anxiously round to see if he would deny it too: but  the  Dormouse  denied
nothing, being fast asleep.
     - After that, - continued  the  Hatter,  -  I  cut  some  more  bread
and-butter
     - But what did the Dormouse say? - one of the jury asked.
     - That I can't remember, - said the Hatter.
     - You MUST remember,  -  remarked  the  King,  -  or  I'll  have  you
executed. The miserable Hatter dropped his  teacup  and  bread-and-butter,
and went down on one knee. - I'm a poor man, your Majesty, - he began.
     - You're a very poor speaker, -  said  the  King.  Here  one  of  the
guinea-pigs cheered, and was immediately suppressed by the officers of the
court. (As that is rather a hard word, I will just explain to you  how  it
was done. They had a large canvas bag, which tied up  at  the  mouth  with
strings: into this they slipped the guinea-pig, head first, and  then  sat
upon it.)
     - I'm glad I've seen that done, - thought Alice. - I've so often read
in the newspapers, at the end of trials, -  There  was  some  attempts  at
applause, which was immediately suppressed by the officers of the court, -
and I never understood what it meant till now.
     - If that's all you know about it, you may stand  down,  -  continued
the King.
     - I can't go no lower, - said the Hatter: - I'm on the floor,  as  it
is.
     - Then you  may  SIT  down,  -  the  King  replied.  Here  the  other
guinea-pig  cheered,  and  was  suppressed.  -  Come,  that  finished  the
guinea-pigs! - thought Alice. - Now we shall get on better.
     - I'd rather finish my tea, - said the Hatter, with an  anxious  look
at the Queen, who was reading the list of singers.
     - You may go, - said the King, and  the  Hatter  hurriedly  left  the
court, without even waiting to put his shoes on.
     - and just take his head off outside, - the Queen added to one of the
officers: but the Hatter was out of sight before the officer could get  to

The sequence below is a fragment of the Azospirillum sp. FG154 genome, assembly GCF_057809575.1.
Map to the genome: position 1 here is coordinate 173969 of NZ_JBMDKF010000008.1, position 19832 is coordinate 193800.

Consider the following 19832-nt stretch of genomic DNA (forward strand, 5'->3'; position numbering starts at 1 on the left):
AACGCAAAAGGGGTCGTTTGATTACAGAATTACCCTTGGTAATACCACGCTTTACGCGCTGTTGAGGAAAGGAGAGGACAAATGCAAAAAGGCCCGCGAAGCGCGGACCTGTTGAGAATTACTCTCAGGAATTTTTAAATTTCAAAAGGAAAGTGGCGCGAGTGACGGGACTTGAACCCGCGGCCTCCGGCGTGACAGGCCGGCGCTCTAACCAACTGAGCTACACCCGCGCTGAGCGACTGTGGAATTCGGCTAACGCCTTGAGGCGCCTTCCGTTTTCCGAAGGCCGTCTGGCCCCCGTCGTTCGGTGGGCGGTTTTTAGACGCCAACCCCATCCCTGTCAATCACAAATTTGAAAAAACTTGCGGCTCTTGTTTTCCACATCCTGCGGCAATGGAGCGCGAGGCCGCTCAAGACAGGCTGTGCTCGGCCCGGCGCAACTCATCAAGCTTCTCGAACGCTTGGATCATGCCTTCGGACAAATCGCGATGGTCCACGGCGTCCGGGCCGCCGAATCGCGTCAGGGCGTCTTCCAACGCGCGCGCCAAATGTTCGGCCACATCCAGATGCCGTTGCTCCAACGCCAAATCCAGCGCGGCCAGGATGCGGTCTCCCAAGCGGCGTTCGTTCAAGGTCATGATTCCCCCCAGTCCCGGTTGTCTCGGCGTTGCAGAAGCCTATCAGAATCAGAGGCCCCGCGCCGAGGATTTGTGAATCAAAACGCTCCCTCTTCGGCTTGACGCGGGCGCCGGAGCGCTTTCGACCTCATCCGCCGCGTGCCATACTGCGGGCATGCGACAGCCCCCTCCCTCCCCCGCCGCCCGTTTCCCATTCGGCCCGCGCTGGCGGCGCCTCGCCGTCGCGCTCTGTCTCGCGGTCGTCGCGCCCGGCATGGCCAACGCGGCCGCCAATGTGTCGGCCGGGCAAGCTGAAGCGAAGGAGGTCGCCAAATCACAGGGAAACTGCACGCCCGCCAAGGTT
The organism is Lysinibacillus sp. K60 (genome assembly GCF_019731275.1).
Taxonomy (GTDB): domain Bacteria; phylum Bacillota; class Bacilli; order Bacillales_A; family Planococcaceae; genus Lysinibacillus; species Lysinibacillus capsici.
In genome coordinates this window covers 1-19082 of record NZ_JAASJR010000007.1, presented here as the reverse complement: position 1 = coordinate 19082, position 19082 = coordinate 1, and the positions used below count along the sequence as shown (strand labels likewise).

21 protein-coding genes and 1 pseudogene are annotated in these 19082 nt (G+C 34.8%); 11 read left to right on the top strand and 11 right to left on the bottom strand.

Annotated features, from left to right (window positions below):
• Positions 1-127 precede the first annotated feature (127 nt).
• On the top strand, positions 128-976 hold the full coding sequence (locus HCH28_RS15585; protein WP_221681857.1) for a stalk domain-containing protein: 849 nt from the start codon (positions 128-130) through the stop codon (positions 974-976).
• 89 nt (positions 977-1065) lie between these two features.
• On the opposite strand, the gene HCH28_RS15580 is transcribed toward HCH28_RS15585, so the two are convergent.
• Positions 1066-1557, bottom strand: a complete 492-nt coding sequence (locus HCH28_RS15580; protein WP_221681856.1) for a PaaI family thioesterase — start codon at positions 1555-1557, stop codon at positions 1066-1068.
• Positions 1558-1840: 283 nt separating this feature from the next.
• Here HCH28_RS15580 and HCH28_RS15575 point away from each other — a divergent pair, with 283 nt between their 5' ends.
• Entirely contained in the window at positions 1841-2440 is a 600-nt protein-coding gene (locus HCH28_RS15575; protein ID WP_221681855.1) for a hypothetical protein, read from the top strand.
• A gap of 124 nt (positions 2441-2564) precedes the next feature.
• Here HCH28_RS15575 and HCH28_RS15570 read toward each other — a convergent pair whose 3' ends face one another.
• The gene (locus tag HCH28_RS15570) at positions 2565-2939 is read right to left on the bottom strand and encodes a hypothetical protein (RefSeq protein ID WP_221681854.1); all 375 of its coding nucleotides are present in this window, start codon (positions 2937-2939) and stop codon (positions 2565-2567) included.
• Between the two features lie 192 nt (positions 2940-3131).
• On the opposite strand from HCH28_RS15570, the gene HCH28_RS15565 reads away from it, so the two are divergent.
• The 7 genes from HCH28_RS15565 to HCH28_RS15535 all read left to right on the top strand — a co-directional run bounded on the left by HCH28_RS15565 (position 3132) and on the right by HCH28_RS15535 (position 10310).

the door.
     - Call the next witness! - said the King. The next  witness  was  the
Duchess's cook. She carried the pepper-box in her hand, and Alice  guessed
who it was, even before she got into the court, by the way the people near
the door began sneezing all at once.
     - Give your evidence, - said the King.
     - Shan't, - said the cook. The King looked  anxiously  at  the  White
Rabbit, who said in a low voice, - Your Majesty  must  cross-examine  THIS
witness.
     - Well, if I must, I must, - the King said, with  a  melancholy  air,
and, after folding his arms and frowning at the cook till  his  eyes  were
nearly out of sight, he said in a deep voice, - What are tarts made of?
     - Pepper, mostly, - said the cook.
     - Treacle, - said a sleepy voice behind her.
     - Collar that Dormouse, - the  Queen  shrieked  out.  -  Behead  that
Dormouse! Turn that Dormouse out of court! Suppress him!  Pinch  him!  Off
with his whiskers!
     For some minutes the  whole  court  was  in  confusion,  getting  the
Dormouse turned out, and, by the time they had  settled  down  again,  the
cook had disappeared.
     - Never mind! - said the King, with an air of great  relief.  -  Call
the next witness. - And he added in an undertone to the Queen,  -  Really,
my dear, YOU must cross-examine  the  next  witness.  It  quite  makes  my
forehead ache!
     Alice watched the White Rabbit as he fumbled over the  list,  feeling
very curious to see what the next  witness  would  be  like,  -  for  they
haven't got much  evidence  YET,  -  she  said  to  herself.  Imagine  her
surprise, when the White Rabbit read out, at the top of his shrill  little
voice, the name - Alice!